The purpose of this post is to make a case for why Once Upon a Time in China (1991) is a good case study for thinking about the intersections of the martial arts genre, Hong Kong cinema (or Chinese cinema broadly), and the globalization of the movie industry.
Considering the film from the angle of globalization, Hong Kong is itself a cosmopolitan production center because of its colonial history, enabling the flow of money and ideas between the east and west. Moreover, Bruce Lee (who grew up in San Francisco) and Jackie Chan in the 1970s/80s, became international stars. Chan would eventually move easily between the continents, producing popular content for decades. Lee's films, taking place in western settings and coproduced by Hollywood so that from its inception kung fu is a global genre. The star of Once Upon a Time in China, Jet Li, is an inheritor of Lee and Chan's legacy, with the Once Upon a Time in China series contributing to his star status. Li, like his forebears, would easily move between industries.
Considering the film from an industry angle, Once Upon a Time in China arrived on the scene during a boom in production and popularity in the late 1980s and early 1990s. Director Tsui Hark is a member of the Hong Kong New Wave that defined the stylistically polished, technologically sophisticated and generally entertaining films of the period. This preceded a critical time for the Hong Kong film industry, which suffered a decline in the mid-1990s, struggling to compete with Hollywood's global domination.
Thinking about genre, kung fu has roots in Chinese film history, and thus provides a window into the past for contemporary film students. The genre is known for its hand-to-hand combat fighting styles, which place the spectacle of the athletic human body as a main attraction, rather than a deep exploration of character psychology. Much faster than the average Hollywood film, kung fu films emphasize speed in the kinetic fight sequences, rapid-fire dialogue and accelerated editing. This is accentuated by the film's stylistic techniques, which aside from editing and performance, includes a highly mobile camera and inventive camera angles that Spike Lee has called "Chinese angles," which are designed to accentuate the dynamism of the sequence.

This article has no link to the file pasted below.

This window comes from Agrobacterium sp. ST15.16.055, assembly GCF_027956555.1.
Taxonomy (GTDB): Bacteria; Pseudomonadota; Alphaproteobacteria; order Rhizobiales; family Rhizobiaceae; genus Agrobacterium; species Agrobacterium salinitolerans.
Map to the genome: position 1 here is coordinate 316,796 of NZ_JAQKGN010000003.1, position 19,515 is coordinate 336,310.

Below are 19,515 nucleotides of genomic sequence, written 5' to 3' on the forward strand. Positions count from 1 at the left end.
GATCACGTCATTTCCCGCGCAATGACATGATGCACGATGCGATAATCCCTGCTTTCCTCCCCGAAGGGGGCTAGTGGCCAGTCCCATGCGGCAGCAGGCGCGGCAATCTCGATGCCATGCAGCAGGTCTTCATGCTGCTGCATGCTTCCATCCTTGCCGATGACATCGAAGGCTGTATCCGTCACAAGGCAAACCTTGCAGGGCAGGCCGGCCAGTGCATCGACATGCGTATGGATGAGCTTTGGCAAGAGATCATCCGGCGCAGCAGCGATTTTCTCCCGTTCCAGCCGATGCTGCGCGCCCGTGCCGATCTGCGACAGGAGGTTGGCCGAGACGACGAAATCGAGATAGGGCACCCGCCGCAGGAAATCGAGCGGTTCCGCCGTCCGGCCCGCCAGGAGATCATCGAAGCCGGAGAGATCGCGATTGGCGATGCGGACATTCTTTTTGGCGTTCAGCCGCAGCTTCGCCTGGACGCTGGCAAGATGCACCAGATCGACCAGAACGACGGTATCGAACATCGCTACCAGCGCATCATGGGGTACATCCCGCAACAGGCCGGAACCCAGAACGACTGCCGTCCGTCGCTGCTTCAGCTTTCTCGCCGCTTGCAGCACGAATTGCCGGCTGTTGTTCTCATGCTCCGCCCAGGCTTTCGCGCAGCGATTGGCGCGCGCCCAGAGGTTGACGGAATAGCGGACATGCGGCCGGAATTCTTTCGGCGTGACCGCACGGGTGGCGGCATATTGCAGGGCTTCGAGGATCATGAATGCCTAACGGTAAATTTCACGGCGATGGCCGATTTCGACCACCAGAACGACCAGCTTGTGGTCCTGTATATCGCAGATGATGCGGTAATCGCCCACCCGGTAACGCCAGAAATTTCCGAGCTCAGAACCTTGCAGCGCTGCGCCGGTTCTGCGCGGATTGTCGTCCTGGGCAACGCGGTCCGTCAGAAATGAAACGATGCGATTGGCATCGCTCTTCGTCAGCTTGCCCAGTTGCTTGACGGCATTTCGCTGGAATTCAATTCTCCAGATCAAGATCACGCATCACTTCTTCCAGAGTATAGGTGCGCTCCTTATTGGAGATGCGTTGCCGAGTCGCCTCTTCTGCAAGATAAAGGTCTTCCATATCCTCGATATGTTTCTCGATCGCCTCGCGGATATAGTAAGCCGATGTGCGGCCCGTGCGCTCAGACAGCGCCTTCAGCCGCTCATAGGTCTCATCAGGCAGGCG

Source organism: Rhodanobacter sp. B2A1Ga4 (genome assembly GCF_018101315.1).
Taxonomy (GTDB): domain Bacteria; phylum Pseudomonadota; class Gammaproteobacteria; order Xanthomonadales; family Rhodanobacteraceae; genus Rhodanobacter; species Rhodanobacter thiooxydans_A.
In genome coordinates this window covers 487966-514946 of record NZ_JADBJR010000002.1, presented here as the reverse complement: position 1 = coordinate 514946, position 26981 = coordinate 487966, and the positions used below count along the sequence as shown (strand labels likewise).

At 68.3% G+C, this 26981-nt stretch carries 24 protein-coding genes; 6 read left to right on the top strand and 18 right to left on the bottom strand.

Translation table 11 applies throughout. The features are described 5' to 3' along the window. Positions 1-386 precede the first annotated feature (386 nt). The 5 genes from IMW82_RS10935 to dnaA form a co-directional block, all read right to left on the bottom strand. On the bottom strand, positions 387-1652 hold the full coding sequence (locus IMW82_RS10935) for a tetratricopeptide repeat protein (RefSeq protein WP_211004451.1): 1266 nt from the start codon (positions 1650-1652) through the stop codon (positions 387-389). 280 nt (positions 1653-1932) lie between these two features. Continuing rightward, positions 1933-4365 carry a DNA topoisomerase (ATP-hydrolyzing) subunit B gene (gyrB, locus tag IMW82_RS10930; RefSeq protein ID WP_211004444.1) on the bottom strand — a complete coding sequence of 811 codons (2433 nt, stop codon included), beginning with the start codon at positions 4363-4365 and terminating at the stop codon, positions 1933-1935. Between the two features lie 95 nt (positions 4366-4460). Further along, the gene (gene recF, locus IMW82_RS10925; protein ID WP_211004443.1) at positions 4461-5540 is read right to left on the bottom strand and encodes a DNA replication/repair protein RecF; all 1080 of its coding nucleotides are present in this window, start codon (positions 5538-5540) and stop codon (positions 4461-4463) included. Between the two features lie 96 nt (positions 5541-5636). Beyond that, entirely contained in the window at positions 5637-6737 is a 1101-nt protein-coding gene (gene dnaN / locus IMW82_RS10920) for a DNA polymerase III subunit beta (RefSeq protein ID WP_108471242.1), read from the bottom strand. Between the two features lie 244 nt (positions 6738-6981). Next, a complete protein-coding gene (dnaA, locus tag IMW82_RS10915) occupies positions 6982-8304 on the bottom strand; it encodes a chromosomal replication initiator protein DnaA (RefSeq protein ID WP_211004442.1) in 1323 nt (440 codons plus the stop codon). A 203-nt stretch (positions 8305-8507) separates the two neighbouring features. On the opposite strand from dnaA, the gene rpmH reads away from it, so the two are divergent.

Once Upon a Time in China has these elements, of course, but it also has elements of another primary martial arts subgenre of Hong Kong cinema, which is wuxia, known for its sword fighting, supernatural elements, and acrobatic movements. Wuxia goes as far back as early Chinese silent cinema, linking the flashy contemporary films like Hero (2002) to Chinese cinema's deep past. Once Upon a Time in China, however, sits at the intersection of these different trends in Hong Kong cinema, made at a crossroads moment in the early 1990s that sets the stage for director Ying xiong, and his contemporaries.